Immediate suspicion fell on an Israeli strike against Hezbollah assets, given the recent rise in tensions along the southern border and the risk of another Israel-Hezbollah war. The smoke of the explosion could well be missile fuel which may mean a missile storage facility was likely hit by Israel with a guided bomb dropped by a jet fighter-bomber.

Both Israel and Hezbollah were quick to deny any involvement in the matter. Whatever the immediate cause, the reason for the deadly explosion in Beirut is criminal neglect and a rotten system built and maintained by the country’s political elite. In the end, however, whether this devastating event was the result of a nefarious internal plot, an Israeli operation or sheer incompetence and criminal neglect, the results will ultimately be the same: more suffering for the Lebanese people.

The Hariri Assassination Verdict

In a disturbing convergence of pathos, there is more fallout still to come from explosions of the past. Last week, the United Nations was scheduled to deliver its final verdict on the last major blast to rock the capital city, 15 years ago, when a massive hidden bomb incinerated the armoured car of former Prime Minister Rafik Hariri in his motorcade.

At the time of his assassination, Mr. Hariri, likely to be reappointed, was clashing with President Bashar al-Assad of Syria, whose country’s military had been occupying Lebanon for nearly three decades.

Mr. Hariri had been seeking to end Syria’s domination. He also disliked Hezbollah’s close links with Syria and Iran. But the possible roles of Syria and Iran in the assassination were enormously difficult to prove and were not examined at the trial, a lapse that was widely criticized. Instead, the prosecution focused on the activities of four low-level defendants linked to Hezbollah.

A fifth suspect, the highest ranking, a close confidant of Mr. Nasrallah, was dropped from the indictment after he was killed in Syria. Fear among Lebanese officials that a trial could not be held safely in Beirut led to the creation of the court, known as the Special Tribunal for Lebanon, formed in 2009 under a resolution of the United Nations Security Council.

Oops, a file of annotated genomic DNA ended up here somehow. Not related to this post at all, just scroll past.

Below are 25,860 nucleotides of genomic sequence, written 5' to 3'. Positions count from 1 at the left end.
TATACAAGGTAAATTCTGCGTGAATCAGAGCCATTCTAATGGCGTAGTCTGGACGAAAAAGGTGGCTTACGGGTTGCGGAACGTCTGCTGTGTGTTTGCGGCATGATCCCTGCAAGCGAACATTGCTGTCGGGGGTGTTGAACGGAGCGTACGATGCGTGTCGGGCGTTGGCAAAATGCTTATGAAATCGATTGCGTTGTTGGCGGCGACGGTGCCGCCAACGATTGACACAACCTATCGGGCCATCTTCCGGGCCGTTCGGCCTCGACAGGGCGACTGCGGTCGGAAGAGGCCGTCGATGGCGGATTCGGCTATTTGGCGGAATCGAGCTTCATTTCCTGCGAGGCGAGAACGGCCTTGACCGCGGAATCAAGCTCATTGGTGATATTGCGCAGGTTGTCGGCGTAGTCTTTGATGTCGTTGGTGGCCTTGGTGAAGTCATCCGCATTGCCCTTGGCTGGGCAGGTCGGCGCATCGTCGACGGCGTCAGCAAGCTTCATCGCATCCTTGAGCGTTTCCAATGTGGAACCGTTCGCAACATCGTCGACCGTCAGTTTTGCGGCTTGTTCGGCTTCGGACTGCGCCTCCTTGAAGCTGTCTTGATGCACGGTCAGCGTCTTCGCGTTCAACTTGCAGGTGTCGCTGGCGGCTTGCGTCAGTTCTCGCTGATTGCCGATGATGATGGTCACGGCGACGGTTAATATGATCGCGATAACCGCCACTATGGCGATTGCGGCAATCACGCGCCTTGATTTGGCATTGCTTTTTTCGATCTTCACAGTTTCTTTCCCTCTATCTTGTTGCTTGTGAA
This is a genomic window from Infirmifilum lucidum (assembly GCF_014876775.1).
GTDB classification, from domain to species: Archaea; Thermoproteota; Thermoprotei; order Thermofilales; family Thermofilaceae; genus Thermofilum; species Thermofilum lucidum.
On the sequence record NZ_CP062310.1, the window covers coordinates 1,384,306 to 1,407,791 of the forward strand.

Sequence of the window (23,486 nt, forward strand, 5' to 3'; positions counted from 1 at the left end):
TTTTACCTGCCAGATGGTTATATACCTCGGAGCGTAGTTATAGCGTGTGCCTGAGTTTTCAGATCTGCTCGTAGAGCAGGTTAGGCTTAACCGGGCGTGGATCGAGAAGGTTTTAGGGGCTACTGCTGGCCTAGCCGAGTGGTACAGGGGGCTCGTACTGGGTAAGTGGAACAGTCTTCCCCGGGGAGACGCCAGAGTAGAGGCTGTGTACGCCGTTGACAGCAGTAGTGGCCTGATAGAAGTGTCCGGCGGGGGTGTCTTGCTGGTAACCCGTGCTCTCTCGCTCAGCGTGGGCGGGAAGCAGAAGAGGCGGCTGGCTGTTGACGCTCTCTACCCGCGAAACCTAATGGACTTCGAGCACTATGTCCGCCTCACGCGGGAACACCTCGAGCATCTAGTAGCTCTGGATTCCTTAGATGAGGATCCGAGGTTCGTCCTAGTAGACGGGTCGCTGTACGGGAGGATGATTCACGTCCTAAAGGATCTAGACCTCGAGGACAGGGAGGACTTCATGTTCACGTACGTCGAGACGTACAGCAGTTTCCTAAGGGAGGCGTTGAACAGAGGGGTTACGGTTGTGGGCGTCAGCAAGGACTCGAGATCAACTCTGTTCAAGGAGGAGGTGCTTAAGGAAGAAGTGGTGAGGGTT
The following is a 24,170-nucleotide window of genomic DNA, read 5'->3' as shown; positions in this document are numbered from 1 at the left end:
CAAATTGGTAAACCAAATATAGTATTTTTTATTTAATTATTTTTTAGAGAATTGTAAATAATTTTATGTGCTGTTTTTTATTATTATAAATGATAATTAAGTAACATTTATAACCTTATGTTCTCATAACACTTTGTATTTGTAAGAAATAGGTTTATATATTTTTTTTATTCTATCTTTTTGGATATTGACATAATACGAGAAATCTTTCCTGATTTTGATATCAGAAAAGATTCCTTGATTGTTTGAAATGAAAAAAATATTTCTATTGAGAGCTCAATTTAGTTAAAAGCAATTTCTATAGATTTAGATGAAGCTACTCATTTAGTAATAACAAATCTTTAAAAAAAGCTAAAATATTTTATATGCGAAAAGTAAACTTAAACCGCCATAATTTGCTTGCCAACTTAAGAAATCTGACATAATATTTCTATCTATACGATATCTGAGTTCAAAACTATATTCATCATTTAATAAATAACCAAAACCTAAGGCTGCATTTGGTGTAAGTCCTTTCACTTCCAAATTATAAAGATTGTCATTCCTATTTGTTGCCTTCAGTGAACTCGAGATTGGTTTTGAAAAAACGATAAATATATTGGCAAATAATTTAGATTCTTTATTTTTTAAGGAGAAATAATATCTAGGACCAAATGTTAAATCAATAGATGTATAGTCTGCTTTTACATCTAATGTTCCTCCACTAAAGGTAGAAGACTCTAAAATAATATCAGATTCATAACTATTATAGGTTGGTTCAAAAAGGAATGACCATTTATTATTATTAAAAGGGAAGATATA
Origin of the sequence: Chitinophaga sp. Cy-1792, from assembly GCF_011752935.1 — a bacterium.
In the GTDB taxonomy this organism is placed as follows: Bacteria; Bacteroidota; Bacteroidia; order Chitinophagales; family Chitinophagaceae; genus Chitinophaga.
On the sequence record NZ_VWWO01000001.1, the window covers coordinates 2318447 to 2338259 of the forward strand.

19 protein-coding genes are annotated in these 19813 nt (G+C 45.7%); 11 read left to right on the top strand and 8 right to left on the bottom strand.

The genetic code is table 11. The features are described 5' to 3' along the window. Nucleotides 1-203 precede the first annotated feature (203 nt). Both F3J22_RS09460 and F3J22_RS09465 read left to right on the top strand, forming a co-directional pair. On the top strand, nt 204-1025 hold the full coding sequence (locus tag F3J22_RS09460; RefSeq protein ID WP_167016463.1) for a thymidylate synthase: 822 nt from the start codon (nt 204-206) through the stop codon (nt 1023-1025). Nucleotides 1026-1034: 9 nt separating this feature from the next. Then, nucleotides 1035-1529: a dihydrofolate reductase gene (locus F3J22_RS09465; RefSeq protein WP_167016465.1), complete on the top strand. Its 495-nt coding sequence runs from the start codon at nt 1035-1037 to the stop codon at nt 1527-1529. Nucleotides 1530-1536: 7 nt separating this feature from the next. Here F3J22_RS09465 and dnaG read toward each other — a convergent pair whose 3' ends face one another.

But witnesses feared testifying; some recanted or disappeared. Detlev Mehlis, a German prosecutor sent by the United Nations soon after the killing, reported that his work had been frustrated by the Syrian authorities, who had denied any involvement. Then Mr. Mehlis left the investigation, having been warned that U.N. officials could no longer guarantee his security

The polarization surrounding the trial partly reflected Lebanon’s failure to address the trauma of its 1975-1990 civil war. For some critics of the expanding field of international justice, the Lebanon Tribunal has thrown fresh doubts on the efficacy of creating costly special institutions to deal with distant and complex crimes. In this case, an inconclusive outcome is expected as the defendants were absent.


Before the disaster, Lebanese people were already struggling to make ends meet during the Covid-19 pandemic, against the backdrop of long-standing political unrest, an unprecedented economic crisis and famine. With a corrupt political elite, high rates of unemployment and inadequate access to vital resources including electricity, water and waste management, the price of food, fuel and basic necessities have sky-rocketed.